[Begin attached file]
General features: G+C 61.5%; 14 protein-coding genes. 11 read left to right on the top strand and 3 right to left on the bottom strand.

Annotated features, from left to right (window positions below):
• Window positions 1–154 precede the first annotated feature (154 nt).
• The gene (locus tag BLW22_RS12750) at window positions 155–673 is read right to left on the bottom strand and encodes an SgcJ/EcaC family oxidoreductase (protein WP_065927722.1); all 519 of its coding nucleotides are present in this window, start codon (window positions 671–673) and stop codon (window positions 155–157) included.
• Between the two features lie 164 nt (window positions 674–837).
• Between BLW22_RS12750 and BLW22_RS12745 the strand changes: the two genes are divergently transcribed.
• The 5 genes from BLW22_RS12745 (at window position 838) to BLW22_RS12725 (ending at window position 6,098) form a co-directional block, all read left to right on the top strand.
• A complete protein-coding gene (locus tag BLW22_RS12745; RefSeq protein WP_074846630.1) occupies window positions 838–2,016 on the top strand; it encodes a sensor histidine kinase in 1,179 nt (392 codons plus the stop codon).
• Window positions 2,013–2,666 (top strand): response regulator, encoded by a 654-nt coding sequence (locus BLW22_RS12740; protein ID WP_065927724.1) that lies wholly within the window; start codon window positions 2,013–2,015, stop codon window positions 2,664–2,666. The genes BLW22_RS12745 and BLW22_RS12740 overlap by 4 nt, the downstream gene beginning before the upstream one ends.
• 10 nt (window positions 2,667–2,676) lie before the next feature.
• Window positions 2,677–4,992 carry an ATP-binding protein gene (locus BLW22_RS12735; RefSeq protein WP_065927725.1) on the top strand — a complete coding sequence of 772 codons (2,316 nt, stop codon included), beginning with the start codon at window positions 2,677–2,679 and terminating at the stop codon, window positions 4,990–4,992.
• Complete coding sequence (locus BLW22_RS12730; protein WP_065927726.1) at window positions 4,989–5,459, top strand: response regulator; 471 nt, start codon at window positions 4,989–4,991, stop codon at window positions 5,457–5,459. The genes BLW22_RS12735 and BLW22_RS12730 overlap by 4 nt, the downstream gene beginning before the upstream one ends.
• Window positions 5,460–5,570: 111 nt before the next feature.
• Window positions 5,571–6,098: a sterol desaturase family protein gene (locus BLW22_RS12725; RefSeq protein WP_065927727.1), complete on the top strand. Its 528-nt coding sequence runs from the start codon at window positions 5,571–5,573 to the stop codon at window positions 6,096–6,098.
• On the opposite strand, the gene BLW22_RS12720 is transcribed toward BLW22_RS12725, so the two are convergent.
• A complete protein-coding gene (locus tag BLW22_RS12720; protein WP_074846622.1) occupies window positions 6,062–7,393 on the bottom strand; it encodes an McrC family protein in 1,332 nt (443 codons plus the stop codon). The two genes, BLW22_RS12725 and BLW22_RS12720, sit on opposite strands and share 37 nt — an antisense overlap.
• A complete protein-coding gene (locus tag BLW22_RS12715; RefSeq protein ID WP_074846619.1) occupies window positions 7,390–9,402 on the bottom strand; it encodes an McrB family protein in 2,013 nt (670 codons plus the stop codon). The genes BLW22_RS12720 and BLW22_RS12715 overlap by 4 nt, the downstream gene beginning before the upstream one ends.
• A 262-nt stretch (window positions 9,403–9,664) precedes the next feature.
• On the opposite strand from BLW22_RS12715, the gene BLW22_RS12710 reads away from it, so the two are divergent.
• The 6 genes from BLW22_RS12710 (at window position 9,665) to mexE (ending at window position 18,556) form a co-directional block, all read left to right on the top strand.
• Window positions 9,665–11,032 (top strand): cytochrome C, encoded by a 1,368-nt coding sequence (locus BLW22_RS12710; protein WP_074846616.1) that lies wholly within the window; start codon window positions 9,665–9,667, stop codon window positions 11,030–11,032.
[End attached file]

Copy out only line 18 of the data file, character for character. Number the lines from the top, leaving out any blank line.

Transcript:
• A 262-nt stretch (window positions 9,403–9,664) precedes the next feature.